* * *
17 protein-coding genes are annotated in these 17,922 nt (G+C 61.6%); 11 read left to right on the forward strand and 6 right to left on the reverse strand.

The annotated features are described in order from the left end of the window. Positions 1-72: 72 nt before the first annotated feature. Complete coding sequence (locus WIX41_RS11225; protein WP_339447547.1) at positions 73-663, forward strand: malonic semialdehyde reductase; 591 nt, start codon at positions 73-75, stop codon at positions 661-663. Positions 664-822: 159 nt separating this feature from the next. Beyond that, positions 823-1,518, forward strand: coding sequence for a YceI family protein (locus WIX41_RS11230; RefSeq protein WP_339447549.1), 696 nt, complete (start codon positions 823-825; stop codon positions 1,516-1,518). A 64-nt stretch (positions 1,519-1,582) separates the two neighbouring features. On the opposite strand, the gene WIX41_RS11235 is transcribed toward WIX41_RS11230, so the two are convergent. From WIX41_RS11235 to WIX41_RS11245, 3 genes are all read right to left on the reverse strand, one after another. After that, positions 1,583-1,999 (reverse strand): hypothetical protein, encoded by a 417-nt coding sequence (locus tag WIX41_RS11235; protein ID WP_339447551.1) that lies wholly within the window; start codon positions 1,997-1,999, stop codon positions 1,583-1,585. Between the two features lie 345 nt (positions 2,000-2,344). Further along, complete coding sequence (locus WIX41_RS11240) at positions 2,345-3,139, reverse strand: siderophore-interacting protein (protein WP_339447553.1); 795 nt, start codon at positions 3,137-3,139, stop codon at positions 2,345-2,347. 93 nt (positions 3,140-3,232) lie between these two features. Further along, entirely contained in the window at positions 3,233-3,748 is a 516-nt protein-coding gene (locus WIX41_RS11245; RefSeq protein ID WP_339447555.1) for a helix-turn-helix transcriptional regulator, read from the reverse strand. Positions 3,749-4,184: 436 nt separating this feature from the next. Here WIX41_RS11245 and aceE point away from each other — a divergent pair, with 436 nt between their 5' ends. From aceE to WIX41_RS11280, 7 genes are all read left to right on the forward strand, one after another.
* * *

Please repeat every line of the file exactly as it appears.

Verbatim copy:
17 protein-coding genes are annotated in these 17,922 nt (G+C 61.6%); 11 read left to right on the forward strand and 6 right to left on the reverse strand.

The annotated features are described in order from the left end of the window. Positions 1-72: 72 nt before the first annotated feature. Complete coding sequence (locus WIX41_RS11225; protein WP_339447547.1) at positions 73-663, forward strand: malonic semialdehyde reductase; 591 nt, start codon at positions 73-75, stop codon at positions 661-663. Positions 664-822: 159 nt separating this feature from the next. Beyond that, positions 823-1,518, forward strand: coding sequence for a YceI family protein (locus WIX41_RS11230; RefSeq protein WP_339447549.1), 696 nt, complete (start codon positions 823-825; stop codon positions 1,516-1,518). A 64-nt stretch (positions 1,519-1,582) separates the two neighbouring features. On the opposite strand, the gene WIX41_RS11235 is transcribed toward WIX41_RS11230, so the two are convergent. From WIX41_RS11235 to WIX41_RS11245, 3 genes are all read right to left on the reverse strand, one after another. After that, positions 1,583-1,999 (reverse strand): hypothetical protein, encoded by a 417-nt coding sequence (locus tag WIX41_RS11235; protein ID WP_339447551.1) that lies wholly within the window; start codon positions 1,997-1,999, stop codon positions 1,583-1,585. Between the two features lie 345 nt (positions 2,000-2,344). Further along, complete coding sequence (locus WIX41_RS11240) at positions 2,345-3,139, reverse strand: siderophore-interacting protein (protein WP_339447553.1); 795 nt, start codon at positions 3,137-3,139, stop codon at positions 2,345-2,347. 93 nt (positions 3,140-3,232) lie between these two features. Further along, entirely contained in the window at positions 3,233-3,748 is a 516-nt protein-coding gene (locus WIX41_RS11245; RefSeq protein ID WP_339447555.1) for a helix-turn-helix transcriptional regulator, read from the reverse strand. Positions 3,749-4,184: 436 nt separating this feature from the next. Here WIX41_RS11245 and aceE point away from each other — a divergent pair, with 436 nt between their 5' ends. From aceE to WIX41_RS11280, 7 genes are all read left to right on the forward strand, one after another.